Relationship Filter - Sameness and Difference

Relationship Filter – Sameness and Difference

The relationship filter is also known as the sameness difference filter or matching mismatching. This filter is an important part of our personality, together with our attitude to, and need for, change.

It influences how we compare information. With sameness or matching, we search for what things or situations have in common. With difference or mismatching, we notice how things are dissimilar.


relationship filter scale

The effect on personality can be dramatic. Do you know someone, who no matter what you say seems to disagree? When you suggest it is white and they insist it is black? Sometimes known as a polarity response, this can be frustrating at times, if you don’t know how to deal with it.

This filter is an important aspect of motivating others or yourself to change.

Eliciting the Relationship Filter

In this diagram, what is the relationship between the 3 rectangles? Do you notice how they are different or how they are the same?

relationship filter test

Another way is to find out how often things change things in a particular context. How often do they change jobs or houses for instance? What one person thinks is radical change may not be for someone else. I might stay at the same address, but completely redecorate every 2 years.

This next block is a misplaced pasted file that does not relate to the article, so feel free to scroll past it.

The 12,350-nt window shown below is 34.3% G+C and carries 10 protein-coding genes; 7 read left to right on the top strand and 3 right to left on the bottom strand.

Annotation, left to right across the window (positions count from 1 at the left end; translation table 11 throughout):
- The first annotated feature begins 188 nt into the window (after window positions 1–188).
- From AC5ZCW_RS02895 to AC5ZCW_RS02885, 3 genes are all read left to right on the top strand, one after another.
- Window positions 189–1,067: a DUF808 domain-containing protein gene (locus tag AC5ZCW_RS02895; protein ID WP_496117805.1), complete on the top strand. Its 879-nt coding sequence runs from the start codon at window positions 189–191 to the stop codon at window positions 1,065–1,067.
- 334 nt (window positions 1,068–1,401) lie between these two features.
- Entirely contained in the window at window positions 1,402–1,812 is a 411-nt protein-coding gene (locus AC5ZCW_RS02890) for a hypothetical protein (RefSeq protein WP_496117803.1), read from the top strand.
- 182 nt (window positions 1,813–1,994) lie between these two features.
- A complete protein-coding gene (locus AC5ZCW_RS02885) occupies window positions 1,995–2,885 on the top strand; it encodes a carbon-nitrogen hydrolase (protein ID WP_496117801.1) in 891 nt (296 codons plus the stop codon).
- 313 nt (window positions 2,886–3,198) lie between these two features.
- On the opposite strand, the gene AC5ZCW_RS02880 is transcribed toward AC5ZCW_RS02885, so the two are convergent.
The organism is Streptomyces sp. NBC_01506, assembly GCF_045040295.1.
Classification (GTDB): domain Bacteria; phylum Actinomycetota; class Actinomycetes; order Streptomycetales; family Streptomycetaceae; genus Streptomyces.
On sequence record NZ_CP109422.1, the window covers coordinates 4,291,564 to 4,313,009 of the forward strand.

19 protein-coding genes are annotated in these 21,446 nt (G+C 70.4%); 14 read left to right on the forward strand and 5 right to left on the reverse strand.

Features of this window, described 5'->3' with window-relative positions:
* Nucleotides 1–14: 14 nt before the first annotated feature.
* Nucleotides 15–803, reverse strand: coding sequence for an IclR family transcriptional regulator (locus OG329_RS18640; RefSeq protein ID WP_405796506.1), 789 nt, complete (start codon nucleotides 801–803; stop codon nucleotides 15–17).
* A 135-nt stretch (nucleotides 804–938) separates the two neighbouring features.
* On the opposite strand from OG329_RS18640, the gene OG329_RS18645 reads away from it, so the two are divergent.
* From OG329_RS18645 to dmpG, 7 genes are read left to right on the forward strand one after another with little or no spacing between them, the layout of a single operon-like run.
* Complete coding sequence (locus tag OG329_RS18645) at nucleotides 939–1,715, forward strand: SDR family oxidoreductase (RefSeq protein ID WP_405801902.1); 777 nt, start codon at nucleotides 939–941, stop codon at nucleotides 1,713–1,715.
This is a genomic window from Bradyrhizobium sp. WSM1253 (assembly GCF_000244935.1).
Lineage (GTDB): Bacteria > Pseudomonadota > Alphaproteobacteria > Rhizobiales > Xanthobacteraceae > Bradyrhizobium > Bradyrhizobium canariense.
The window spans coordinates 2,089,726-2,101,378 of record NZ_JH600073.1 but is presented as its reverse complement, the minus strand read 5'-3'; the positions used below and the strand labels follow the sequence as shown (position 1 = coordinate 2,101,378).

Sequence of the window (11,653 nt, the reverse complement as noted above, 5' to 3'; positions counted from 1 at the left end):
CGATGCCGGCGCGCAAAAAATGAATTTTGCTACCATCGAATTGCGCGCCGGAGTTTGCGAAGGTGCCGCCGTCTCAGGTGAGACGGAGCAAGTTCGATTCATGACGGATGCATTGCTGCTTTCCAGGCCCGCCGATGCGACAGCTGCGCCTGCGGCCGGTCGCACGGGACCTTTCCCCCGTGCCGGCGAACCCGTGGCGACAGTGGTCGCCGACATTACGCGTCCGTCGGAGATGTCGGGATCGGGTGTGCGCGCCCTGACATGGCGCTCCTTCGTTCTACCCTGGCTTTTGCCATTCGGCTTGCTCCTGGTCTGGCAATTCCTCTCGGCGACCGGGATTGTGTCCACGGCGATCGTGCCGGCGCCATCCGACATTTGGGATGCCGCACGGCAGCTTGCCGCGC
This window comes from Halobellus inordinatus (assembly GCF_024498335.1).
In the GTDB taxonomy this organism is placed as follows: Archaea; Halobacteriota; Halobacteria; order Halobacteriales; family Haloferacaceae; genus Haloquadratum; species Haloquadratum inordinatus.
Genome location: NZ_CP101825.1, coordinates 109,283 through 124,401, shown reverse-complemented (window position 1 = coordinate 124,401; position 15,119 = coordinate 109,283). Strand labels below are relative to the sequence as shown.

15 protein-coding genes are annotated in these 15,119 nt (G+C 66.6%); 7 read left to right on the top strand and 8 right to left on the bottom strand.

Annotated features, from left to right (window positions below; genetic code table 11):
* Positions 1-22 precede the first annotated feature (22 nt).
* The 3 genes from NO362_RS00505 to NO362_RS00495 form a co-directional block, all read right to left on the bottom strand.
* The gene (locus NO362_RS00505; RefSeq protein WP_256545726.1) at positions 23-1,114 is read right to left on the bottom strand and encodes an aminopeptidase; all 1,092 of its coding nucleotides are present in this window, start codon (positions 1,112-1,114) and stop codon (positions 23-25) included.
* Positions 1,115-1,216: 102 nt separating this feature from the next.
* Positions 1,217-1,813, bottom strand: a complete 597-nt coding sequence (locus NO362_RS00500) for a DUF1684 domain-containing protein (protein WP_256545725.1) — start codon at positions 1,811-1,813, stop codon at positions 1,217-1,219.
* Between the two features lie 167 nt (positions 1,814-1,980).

An extreme mismatching or matching filter deletes a great deal of information to notice only how things are different or what they have in common.

Sameness or Matching Relationship Filter

Someone who notices how things are the same looks for similarities and patterns. They might look at the test above and say, “They are all rectangles in primary colors.

In conversation, they will find similar examples, and seek agreement, and are therefore generally good at rapport. They have low tolerance for change and will do so slowly. They will feel the need for major changes in any given context every 15 to 20 years. Change can therefore be quite stressful.

One way to make change easier or to gain rapport is to emphasize the things that will stay the same. For example “Sure it’s a new school, but you will have the same subjects, the teacher has blond hair and is friendly like your other one and you can walk there in 10 minutes like you do now.”

In learning situations, analogies are useful. You are linking ideas with something they already know. When influencing, use words such as like, alike, same as, similar, identical, equally.


Extreme matchers can be very resistant to change, or not notice when circumstances have changed drastically. They can stay in unhealthy relationships or jobs “The devil you know is better than the devil you don’t know”.

Fear and the need for security usually underlie this pattern, so you need to make them (or yourself) feel safe and comfortable. Some cultures and families do not permit healthy disagreement.

Difference or Mismatching Relationship Filter

Shelle Rose Charvet suggests that 20% of the population use this pattern. Difference values revolutionary change, variety and newness. They have a low tolerance for, and resist stable or static situations. They need major change in any particular situation every 1 to 2 years and will often change for the sake of it.